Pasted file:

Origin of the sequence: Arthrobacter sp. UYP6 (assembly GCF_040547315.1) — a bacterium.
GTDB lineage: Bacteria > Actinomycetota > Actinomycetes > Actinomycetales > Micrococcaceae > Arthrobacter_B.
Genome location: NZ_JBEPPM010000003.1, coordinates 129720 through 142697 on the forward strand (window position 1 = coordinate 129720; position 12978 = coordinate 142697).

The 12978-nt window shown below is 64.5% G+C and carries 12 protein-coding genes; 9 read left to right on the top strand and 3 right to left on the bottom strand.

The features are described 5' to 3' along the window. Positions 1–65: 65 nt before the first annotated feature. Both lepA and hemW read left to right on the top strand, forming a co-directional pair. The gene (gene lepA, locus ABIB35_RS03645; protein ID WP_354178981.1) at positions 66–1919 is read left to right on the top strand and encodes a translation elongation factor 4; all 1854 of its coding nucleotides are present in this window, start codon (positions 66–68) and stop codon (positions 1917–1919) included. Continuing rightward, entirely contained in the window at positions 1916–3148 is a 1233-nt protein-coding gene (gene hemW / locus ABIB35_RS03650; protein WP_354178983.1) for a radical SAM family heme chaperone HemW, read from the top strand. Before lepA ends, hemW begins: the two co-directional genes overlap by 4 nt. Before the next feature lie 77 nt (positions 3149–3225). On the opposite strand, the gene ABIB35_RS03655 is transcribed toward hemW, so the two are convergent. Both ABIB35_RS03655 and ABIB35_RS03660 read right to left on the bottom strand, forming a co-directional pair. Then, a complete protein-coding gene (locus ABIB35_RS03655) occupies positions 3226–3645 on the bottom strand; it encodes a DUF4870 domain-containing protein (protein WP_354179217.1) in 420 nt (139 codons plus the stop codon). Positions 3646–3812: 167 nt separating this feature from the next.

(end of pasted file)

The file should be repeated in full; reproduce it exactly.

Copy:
Origin of the sequence: Arthrobacter sp. UYP6 (assembly GCF_040547315.1) — a bacterium.
GTDB lineage: Bacteria > Actinomycetota > Actinomycetes > Actinomycetales > Micrococcaceae > Arthrobacter_B.
Genome location: NZ_JBEPPM010000003.1, coordinates 129720 through 142697 on the forward strand (window position 1 = coordinate 129720; position 12978 = coordinate 142697).

The 12978-nt window shown below is 64.5% G+C and carries 12 protein-coding genes; 9 read left to right on the top strand and 3 right to left on the bottom strand.

The features are described 5' to 3' along the window. Positions 1–65: 65 nt before the first annotated feature. Both lepA and hemW read left to right on the top strand, forming a co-directional pair. The gene (gene lepA, locus ABIB35_RS03645; protein ID WP_354178981.1) at positions 66–1919 is read left to right on the top strand and encodes a translation elongation factor 4; all 1854 of its coding nucleotides are present in this window, start codon (positions 66–68) and stop codon (positions 1917–1919) included. Continuing rightward, entirely contained in the window at positions 1916–3148 is a 1233-nt protein-coding gene (gene hemW / locus ABIB35_RS03650; protein WP_354178983.1) for a radical SAM family heme chaperone HemW, read from the top strand. Before lepA ends, hemW begins: the two co-directional genes overlap by 4 nt. Before the next feature lie 77 nt (positions 3149–3225). On the opposite strand, the gene ABIB35_RS03655 is transcribed toward hemW, so the two are convergent. Both ABIB35_RS03655 and ABIB35_RS03660 read right to left on the bottom strand, forming a co-directional pair. Then, a complete protein-coding gene (locus ABIB35_RS03655) occupies positions 3226–3645 on the bottom strand; it encodes a DUF4870 domain-containing protein (protein WP_354179217.1) in 420 nt (139 codons plus the stop codon). Positions 3646–3812: 167 nt separating this feature from the next.